Robots Are Helping Immunocompromised Kids ‘Go to School’

One consolation I had, however, was that virtual classes made school accessible to those who remained in the hospital. Although Covid-19 was no friend to those with low immune systems, at least they could attend online school with their peers—telepresence robots were no longer needed for that.

But what happened when schools reopened again?

Chia-Chee Chiu is currently the head of middle school at St. John’s School in Houston. In 2018 she was my principal, and she was one of the main people who helped introduce the VGo to my school. Being no stranger to virtual learning when the pandemic started, she agreed that the VGo was a vast improvement from a simple video call.

“On Zoom, you’re stationary,” she says. “When class ends, class ends. But with a VGo, you were there virtually, moving from class to class, and your friends in the hallway could interact with you. They could interact with you in the class as well.”

That was the key; those interactions that I craved in the hospital were the same that many missed during the pandemic. The robot could provide that for me in a way that Zoom classes never could.

When asked about the potential of using telepresence robots following the pandemic, Chiu agrees that virtual classes have changed peoples’ perspectives. “I think people now understand that that’s a possibility that the VGo can be used. Once everyone understood it, of course, the teachers thought it was really helpful and they were grateful that you were able to stay connected between all the things that you needed to do with treatment.”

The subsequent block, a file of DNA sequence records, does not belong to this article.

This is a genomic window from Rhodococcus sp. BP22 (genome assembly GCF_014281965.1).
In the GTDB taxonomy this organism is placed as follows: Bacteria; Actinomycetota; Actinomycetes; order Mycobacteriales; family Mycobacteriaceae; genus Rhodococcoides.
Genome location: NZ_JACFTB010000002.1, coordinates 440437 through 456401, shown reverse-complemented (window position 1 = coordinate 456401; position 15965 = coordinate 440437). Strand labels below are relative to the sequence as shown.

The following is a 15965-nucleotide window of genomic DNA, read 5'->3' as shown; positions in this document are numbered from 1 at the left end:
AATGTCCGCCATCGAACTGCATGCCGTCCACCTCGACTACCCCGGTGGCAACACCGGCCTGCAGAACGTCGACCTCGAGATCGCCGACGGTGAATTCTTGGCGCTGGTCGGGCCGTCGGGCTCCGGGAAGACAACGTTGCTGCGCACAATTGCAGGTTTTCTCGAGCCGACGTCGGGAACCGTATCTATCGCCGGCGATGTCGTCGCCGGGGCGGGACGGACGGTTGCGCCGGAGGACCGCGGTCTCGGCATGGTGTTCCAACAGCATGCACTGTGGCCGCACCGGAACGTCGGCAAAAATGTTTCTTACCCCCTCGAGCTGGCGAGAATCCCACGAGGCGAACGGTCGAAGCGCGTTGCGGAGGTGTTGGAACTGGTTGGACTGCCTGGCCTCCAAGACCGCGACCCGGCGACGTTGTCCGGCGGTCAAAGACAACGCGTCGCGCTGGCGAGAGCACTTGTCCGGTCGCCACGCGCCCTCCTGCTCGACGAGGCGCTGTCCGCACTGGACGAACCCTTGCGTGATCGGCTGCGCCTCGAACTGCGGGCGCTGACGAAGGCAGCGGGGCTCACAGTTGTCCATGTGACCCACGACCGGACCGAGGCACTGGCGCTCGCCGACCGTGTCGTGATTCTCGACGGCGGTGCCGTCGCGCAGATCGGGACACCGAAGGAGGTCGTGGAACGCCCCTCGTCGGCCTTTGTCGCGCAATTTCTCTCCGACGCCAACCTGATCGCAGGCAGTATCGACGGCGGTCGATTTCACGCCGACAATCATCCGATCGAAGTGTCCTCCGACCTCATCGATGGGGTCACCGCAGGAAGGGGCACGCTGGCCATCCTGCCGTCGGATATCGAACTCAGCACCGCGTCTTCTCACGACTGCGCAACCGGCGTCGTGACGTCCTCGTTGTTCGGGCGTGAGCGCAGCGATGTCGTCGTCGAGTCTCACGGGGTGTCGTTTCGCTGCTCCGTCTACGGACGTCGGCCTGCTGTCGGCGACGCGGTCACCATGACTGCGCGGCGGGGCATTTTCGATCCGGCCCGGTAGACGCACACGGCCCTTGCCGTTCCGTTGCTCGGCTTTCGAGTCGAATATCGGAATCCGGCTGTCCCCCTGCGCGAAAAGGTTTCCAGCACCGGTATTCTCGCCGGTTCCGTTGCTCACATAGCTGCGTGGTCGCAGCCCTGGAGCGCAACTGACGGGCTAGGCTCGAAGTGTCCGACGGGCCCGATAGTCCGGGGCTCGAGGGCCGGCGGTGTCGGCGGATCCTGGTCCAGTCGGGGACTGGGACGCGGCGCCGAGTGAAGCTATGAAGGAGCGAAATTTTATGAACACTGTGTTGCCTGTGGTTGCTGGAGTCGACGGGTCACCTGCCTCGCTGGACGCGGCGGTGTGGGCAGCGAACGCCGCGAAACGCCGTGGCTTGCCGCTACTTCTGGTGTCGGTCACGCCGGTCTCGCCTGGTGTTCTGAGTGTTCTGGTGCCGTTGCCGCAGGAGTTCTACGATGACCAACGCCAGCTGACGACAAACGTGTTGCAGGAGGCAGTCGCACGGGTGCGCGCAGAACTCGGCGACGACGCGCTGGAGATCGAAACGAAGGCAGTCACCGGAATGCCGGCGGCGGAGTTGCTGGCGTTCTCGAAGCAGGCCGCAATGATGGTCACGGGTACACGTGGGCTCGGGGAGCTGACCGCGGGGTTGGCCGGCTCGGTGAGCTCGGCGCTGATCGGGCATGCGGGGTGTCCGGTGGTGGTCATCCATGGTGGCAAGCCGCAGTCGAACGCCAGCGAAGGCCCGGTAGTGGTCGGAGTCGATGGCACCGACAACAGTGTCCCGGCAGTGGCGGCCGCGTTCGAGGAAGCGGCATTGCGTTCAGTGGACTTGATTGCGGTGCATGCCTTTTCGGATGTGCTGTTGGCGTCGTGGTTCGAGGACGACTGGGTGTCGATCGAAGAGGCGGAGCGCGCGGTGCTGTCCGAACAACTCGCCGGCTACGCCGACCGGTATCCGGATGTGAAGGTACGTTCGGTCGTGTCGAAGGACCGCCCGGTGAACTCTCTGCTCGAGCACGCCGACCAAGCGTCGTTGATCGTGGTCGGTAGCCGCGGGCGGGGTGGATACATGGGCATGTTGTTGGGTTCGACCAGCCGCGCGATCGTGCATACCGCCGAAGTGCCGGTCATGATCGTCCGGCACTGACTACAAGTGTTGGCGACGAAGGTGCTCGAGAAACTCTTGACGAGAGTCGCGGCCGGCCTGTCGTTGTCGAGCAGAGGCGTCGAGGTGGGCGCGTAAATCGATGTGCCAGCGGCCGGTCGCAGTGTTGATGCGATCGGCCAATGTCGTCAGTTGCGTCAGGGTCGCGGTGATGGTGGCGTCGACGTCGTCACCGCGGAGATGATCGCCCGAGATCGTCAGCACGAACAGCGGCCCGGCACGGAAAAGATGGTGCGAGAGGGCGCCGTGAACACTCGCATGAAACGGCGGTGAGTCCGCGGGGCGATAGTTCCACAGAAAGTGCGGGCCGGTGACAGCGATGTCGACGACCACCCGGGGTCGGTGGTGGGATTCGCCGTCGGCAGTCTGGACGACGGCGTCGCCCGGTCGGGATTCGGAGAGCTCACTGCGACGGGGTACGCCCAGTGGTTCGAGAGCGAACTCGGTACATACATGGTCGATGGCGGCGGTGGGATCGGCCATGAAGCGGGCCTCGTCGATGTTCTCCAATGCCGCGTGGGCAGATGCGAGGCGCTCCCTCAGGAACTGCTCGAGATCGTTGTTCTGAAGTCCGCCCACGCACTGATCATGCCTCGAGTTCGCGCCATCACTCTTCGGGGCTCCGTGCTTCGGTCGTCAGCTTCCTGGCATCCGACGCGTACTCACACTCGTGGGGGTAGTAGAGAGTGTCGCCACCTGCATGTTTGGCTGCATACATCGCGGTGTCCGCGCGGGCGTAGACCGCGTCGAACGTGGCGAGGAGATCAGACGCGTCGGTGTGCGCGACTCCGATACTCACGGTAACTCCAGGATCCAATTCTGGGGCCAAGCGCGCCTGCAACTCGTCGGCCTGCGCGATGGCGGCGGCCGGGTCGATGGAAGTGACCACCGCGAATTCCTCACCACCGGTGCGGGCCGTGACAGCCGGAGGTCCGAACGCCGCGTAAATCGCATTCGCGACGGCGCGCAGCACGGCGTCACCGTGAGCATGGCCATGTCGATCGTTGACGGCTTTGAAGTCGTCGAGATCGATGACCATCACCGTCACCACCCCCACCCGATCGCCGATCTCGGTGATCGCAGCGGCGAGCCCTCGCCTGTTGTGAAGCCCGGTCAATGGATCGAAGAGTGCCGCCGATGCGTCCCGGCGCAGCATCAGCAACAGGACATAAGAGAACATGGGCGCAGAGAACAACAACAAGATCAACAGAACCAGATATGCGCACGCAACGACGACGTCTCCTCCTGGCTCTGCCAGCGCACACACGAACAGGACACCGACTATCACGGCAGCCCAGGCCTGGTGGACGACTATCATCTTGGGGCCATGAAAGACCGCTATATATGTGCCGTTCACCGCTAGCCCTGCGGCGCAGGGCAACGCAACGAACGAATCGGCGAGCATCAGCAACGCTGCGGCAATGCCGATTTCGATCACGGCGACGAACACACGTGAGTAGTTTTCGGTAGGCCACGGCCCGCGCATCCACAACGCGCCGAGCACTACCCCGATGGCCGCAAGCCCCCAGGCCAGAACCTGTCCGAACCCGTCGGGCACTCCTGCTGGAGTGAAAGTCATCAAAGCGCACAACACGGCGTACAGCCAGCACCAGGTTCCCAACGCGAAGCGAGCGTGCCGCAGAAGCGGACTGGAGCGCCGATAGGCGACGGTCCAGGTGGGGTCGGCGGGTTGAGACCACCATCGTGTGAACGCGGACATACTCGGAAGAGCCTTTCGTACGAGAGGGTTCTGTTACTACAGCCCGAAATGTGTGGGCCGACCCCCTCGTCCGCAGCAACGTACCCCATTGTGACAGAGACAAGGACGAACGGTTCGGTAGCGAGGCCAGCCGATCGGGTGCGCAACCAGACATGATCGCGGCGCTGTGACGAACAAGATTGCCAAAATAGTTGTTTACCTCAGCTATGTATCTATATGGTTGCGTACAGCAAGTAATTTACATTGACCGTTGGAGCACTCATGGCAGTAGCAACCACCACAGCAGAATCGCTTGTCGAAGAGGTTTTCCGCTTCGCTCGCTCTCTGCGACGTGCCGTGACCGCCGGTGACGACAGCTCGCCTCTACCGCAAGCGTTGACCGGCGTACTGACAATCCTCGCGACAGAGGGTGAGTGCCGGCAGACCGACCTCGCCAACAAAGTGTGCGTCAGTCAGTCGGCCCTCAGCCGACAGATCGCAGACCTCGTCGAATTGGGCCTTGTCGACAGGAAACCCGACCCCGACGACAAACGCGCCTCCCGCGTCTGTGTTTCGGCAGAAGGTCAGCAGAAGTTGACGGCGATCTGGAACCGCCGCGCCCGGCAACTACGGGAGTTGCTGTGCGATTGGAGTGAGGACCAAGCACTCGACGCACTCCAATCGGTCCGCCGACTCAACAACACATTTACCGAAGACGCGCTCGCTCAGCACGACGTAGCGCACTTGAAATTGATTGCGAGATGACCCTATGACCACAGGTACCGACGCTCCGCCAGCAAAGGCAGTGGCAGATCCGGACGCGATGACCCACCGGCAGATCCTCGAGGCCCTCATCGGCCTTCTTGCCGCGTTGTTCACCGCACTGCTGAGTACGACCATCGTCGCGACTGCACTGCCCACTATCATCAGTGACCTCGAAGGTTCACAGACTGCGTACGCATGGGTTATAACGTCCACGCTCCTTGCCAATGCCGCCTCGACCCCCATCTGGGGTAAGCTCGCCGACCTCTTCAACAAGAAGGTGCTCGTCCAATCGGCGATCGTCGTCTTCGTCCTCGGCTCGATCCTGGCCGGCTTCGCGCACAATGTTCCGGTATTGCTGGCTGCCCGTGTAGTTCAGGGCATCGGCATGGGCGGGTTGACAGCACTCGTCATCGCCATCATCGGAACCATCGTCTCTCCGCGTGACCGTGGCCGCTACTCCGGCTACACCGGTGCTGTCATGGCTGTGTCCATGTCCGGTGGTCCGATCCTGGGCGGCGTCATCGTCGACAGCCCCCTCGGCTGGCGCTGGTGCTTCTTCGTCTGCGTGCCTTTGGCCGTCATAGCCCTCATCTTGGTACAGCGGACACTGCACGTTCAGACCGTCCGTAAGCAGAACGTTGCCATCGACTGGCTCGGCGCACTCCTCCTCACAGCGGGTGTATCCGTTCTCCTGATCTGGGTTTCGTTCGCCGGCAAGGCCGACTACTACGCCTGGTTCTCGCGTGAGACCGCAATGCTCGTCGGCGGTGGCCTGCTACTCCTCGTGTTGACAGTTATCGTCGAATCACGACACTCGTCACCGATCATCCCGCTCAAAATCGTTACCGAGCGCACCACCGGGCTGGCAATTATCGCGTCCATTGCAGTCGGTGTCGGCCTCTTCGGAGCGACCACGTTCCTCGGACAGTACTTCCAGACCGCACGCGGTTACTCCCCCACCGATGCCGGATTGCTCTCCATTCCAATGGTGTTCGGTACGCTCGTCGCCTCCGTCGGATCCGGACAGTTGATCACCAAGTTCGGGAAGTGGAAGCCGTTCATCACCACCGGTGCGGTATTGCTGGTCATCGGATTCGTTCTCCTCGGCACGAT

Chiu was not the only one to acknowledge the changes that Covid-19 has made to the world of telepresence robots. Simon Strauss, currently head technical support expert at Vecna, the company that designed the VGo, observed a difference as well.

“During the height of the pandemic, where everyone was going virtual, we did not see as much demand, simply because literally everyone was virtual,” he says. Following the reopening of schools, however, he saw an increased interest in the VGo—more people had opened their eyes to how technology could aid those under heavy medical restrictions, and how it improved virtual classes.

Of course, the VGo isn’t the only telepresence robot out there. Another alternative is the AV1 from the Norwegian company No Isolation. Unlike the VGo, however, the AV1 is placed on a desk, and it has no screen to view the patient on the other end.

Simon Ommundsen, an innovation director and former UX designer at No Isolation, explains to me why this choice was made.

“One of the first insights we had when we developed it was how uncomfortable it was for many children to be on display or have that pressure to put their camera on,” he says. “I think now, after the pandemic, a lot more people have sympathies with this pressure to put on a display.”

The comfort of the user seemed to be one of the primary concerns of the AV1’s design. Ommundsen went on to describe how the AV1 made sure that kids wouldn’t have to feel pressured to attend class. “If you’re not feeling well, if you need to disconnect for a while, if you’re in the hospital and something happened, you can just do so and reconnect without the teacher having to really do anything,” he said.

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